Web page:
One more for general activity and sleep comparisons, this time with Garmin vs. Polar, Forerunner 945 vs. Vantage V…
Step tracking, strangely, had some differences in the beginning of my analysis period. Over all, though, the results from the Forerunner 945 and the Polar Vantage V were very similar:
The Forerunner shows a tendency to count more steps than the Vantage, but not by much. And trends, once again, are similar enough (by far) that both look more than just usable for some insight into daily activity levels.
Always the natural complement to step/activity tracking: how many calories do the watches think one has burned.
Algorithms (and sometimes approaches) used by different companies tend to be somewhat different, so no exact matches are to be expected. The trends should be equal enough, though, or one has to assume that something really was off…
… and here goes:
At the beginning, when the Forerunner 945 measured more activity than the Vantage V (or than it did later, comparatively), it also calculated a higher number of calories than at other times.
Trends are also similar enough again to make sense. It is very noticeable, though, that the Garmin Forerunner 945 calculates calorie expenditure different from the Garmin.*
(* Or, I have to admit, there is a chance that I had not set both devices up in exactly the same way; I’ll return to this to double-check.)
Sleep = recovery = progress, so…
What sort of total sleep time watches measure is a good indication of how similar they are in sensitivity re. the accelerometer. After all, there is an algorithm behind this measurement which uses (lack of) motion to indicate sleep…
… and either I was very obviously active or inactive during these days, or the Garmin Forerunner 945 and the Polar Vantage V are extremely similar when it comes to sleep measurement.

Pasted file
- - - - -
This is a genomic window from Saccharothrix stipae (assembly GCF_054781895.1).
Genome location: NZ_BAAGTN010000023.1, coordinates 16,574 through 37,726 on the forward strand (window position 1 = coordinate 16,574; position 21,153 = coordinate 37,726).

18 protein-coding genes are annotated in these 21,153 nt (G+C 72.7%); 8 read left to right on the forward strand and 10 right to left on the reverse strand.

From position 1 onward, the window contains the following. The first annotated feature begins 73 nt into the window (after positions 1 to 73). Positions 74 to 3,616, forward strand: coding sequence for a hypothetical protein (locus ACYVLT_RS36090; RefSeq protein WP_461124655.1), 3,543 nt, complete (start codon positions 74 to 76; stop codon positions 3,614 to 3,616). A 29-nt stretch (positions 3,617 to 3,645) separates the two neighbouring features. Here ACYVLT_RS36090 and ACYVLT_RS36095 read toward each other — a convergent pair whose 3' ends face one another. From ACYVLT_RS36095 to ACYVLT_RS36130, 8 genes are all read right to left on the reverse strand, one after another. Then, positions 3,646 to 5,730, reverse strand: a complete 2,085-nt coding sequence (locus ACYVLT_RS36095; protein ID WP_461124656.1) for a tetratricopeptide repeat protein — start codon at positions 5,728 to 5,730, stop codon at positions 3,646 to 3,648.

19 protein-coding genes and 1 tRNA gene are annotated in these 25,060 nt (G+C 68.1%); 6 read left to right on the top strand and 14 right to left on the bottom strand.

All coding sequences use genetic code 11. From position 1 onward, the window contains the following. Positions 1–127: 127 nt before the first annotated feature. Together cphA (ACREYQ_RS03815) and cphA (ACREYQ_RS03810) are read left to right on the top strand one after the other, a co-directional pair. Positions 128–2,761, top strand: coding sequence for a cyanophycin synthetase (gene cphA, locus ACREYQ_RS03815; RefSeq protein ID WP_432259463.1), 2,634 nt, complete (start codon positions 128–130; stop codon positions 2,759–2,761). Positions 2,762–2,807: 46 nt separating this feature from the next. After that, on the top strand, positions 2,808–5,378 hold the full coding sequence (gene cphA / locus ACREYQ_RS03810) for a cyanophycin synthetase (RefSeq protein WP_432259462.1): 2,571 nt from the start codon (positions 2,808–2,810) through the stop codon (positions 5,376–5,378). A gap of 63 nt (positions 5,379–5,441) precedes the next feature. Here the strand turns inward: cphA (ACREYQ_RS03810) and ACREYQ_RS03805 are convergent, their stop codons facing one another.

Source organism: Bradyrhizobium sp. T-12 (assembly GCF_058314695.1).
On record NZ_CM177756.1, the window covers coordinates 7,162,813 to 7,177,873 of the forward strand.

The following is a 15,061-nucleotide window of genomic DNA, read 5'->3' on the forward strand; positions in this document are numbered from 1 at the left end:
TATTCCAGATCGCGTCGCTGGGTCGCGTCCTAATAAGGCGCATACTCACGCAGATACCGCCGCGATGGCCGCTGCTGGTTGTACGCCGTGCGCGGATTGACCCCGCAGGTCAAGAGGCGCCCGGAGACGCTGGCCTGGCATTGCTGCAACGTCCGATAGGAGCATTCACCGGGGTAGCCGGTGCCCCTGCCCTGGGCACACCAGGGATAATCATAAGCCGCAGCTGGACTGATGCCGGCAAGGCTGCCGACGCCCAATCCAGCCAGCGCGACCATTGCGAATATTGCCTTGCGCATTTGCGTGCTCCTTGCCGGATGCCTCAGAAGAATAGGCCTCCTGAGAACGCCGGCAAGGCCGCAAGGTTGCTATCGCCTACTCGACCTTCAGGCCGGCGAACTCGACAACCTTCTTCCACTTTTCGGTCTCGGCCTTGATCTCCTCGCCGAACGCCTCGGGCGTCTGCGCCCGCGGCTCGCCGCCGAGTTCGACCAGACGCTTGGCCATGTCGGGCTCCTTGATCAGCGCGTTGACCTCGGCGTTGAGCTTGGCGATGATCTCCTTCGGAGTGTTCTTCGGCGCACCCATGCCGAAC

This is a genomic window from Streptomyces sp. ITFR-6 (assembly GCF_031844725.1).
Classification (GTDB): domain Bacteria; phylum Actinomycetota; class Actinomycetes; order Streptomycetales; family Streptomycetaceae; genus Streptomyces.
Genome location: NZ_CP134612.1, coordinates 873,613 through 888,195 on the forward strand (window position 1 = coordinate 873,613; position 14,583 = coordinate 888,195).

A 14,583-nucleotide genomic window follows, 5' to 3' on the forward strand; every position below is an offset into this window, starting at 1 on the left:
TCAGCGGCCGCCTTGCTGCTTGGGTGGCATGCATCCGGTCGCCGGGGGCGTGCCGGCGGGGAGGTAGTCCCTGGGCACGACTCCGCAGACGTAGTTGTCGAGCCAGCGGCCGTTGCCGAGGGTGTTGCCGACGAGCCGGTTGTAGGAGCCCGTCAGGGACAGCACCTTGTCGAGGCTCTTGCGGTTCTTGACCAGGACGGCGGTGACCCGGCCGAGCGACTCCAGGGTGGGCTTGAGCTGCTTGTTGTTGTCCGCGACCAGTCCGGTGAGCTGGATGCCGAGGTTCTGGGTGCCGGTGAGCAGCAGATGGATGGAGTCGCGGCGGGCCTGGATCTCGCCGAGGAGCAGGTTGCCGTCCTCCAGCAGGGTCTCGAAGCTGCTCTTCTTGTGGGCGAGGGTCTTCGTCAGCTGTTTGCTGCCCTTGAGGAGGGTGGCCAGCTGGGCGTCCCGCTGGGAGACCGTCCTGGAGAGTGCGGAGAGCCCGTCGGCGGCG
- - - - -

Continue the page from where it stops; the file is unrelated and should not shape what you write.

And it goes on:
(Or a bit of both…)
Between 1 and 15 minutes of difference in the total sleep duration measured is basically no difference.
Of course, similar sleep duration should be reflected in equally similar times measured as times at which one fell asleep and woke up again…
… and there we are again.
At most the same difference of 15 minutes, on rather irregular times I went to bed. Usually, just a few minutes of difference.
Battery Runtime, Garmin Forerunner 945 vs. Polar Vantage V
As before, I used the time one single charge lasted as the period observed here – with a difference that is more noticeable.
Where the Garmin Forerunner 945 and the Suunto 5 (both running similar Firstbeat features about daily heart rate and body “resources”) lasted for basically the same amount of time, the Polar Vantage V shows a weakness here.
Maybe because of its “better” oHR sensor, which seems to record rather more constantly than those of other sports watches, the Vantage V only lasted 6 days until a 10% charge. At that point, it absolutely needs a recharge to remain usable – and it starts to notify of low battery.
The Garmin, stretched to the fullest of one charge, was usable for 8 days and went into a ninth until it had reached 10% battery charge. On day 8, though, it went into a battery saving mode and should have been recharged to be really good for anything.
(Of course, I didn’t use the Forerunner for listening to music or anything like that; notifications went to both the Polar and the Garmin.)